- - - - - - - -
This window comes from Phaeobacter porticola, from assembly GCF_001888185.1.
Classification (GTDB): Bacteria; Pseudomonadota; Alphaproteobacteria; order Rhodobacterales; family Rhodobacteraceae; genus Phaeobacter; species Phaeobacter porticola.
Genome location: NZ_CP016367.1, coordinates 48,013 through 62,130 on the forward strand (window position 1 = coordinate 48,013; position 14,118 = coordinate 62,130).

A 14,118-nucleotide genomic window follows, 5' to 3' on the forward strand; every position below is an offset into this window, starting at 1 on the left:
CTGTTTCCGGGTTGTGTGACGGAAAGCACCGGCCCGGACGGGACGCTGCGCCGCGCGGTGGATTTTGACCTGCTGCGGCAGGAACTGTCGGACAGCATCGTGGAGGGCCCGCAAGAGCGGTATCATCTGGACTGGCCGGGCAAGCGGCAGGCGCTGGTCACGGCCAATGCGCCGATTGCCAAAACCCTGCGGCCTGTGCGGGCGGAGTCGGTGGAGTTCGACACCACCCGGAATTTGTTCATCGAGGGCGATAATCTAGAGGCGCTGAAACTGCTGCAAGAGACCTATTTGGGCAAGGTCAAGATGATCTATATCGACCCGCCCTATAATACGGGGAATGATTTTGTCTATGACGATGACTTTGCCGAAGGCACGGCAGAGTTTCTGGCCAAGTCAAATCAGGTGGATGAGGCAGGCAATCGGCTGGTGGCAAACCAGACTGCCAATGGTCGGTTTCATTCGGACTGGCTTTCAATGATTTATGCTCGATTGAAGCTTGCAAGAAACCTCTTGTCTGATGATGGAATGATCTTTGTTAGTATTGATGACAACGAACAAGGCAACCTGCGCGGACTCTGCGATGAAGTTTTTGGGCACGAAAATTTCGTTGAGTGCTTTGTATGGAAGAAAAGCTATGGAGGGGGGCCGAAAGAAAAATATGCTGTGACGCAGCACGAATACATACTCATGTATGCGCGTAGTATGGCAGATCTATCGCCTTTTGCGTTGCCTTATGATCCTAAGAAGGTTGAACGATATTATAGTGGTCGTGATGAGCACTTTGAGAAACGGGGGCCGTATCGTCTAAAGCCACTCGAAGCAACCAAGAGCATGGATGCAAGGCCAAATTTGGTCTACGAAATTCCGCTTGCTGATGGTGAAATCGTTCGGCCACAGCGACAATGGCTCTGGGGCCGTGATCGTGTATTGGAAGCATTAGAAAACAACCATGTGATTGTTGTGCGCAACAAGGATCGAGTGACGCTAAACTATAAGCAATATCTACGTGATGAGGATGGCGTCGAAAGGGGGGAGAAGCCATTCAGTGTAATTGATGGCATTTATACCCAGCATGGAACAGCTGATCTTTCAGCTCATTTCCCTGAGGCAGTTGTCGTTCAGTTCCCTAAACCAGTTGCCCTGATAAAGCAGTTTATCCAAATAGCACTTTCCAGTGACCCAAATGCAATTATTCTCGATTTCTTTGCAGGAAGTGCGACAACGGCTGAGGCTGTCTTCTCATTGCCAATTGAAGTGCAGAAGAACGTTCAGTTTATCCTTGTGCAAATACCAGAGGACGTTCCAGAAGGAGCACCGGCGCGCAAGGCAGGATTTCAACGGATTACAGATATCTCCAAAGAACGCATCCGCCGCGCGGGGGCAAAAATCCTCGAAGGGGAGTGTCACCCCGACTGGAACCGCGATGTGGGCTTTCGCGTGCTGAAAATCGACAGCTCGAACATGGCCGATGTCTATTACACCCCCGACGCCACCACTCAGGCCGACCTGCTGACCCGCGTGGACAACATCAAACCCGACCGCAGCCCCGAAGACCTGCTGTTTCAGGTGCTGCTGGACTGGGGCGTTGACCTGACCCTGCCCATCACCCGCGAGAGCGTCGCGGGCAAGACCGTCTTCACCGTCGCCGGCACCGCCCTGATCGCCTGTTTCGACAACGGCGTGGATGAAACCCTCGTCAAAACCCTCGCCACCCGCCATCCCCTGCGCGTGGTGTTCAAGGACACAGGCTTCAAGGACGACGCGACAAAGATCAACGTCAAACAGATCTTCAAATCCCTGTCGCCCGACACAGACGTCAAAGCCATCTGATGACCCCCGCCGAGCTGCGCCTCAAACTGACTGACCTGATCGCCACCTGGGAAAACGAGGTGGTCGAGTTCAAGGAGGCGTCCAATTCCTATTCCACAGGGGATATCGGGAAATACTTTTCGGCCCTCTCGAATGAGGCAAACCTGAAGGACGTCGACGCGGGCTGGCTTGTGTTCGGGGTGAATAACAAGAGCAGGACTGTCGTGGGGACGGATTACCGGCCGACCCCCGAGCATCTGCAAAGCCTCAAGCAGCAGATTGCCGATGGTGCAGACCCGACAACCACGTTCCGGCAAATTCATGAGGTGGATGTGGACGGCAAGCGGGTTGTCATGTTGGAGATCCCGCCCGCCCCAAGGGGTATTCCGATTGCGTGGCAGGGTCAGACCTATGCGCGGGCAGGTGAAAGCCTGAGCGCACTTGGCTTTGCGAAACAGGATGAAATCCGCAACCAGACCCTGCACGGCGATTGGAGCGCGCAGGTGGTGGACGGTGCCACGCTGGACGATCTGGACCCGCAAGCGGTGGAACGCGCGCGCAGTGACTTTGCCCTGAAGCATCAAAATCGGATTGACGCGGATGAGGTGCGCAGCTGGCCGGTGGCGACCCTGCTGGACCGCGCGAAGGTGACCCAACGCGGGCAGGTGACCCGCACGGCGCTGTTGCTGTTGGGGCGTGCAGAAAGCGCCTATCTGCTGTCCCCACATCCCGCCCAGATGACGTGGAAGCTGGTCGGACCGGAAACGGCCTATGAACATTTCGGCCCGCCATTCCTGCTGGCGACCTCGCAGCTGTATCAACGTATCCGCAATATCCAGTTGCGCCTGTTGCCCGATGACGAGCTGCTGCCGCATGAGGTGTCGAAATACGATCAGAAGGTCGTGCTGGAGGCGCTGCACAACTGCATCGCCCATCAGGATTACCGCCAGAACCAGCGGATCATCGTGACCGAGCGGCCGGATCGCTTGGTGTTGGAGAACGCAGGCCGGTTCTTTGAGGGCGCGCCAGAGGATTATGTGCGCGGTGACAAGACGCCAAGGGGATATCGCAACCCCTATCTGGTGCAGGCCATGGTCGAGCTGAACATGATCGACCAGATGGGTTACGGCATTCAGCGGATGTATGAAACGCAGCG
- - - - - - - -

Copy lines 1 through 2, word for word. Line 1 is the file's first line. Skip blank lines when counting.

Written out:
This window comes from Phaeobacter porticola, from assembly GCF_001888185.1.
Classification (GTDB): Bacteria; Pseudomonadota; Alphaproteobacteria; order Rhodobacterales; family Rhodobacteraceae; genus Phaeobacter; species Phaeobacter porticola.